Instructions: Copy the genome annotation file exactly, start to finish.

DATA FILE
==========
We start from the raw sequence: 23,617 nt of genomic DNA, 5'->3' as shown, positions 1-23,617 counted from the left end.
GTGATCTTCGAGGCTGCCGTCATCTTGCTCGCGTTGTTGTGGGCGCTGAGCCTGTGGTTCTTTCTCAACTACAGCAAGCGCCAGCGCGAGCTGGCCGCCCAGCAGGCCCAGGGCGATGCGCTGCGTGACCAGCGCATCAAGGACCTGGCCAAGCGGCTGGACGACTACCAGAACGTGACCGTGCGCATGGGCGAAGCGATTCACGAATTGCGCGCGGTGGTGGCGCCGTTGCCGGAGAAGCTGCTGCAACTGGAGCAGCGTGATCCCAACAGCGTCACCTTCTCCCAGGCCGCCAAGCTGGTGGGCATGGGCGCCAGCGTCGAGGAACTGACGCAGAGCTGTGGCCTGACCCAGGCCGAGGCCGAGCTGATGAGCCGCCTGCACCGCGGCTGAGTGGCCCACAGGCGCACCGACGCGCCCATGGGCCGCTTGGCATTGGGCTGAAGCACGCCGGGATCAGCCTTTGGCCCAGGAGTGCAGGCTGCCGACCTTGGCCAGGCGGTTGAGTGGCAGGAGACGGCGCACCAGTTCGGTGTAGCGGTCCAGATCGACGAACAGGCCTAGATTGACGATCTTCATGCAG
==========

We start from the raw sequence: 23,617 nt of genomic DNA, 5'->3' as shown, positions 1-23,617 counted from the left end.
GTGATCTTCGAGGCTGCCGTCATCTTGCTCGCGTTGTTGTGGGCGCTGAGCCTGTGGTTCTTTCTCAACTACAGCAAGCGCCAGCGCGAGCTGGCCGCCCAGCAGGCCCAGGGCGATGCGCTGCGTGACCAGCGCATCAAGGACCTGGCCAAGCGGCTGGACGACTACCAGAACGTGACCGTGCGCATGGGCGAAGCGATTCACGAATTGCGCGCGGTGGTGGCGCCGTTGCCGGAGAAGCTGCTGCAACTGGAGCAGCGTGATCCCAACAGCGTCACCTTCTCCCAGGCCGCCAAGCTGGTGGGCATGGGCGCCAGCGTCGAGGAACTGACGCAGAGCTGTGGCCTGACCCAGGCCGAGGCCGAGCTGATGAGCCGCCTGCACCGCGGCTGAGTGGCCCACAGGCGCACCGACGCGCCCATGGGCCGCTTGGCATTGGGCTGAAGCACGCCGGGATCAGCCTTTGGCCCAGGAGTGCAGGCTGCCGACCTTGGCCAGGCGGTTGAGTGGCAGGAGACGGCGCACCAGTTCGGTGTAGCGGTCCAGATCGACGAACAGGCCTAGATTGACGATCTTCATGCAG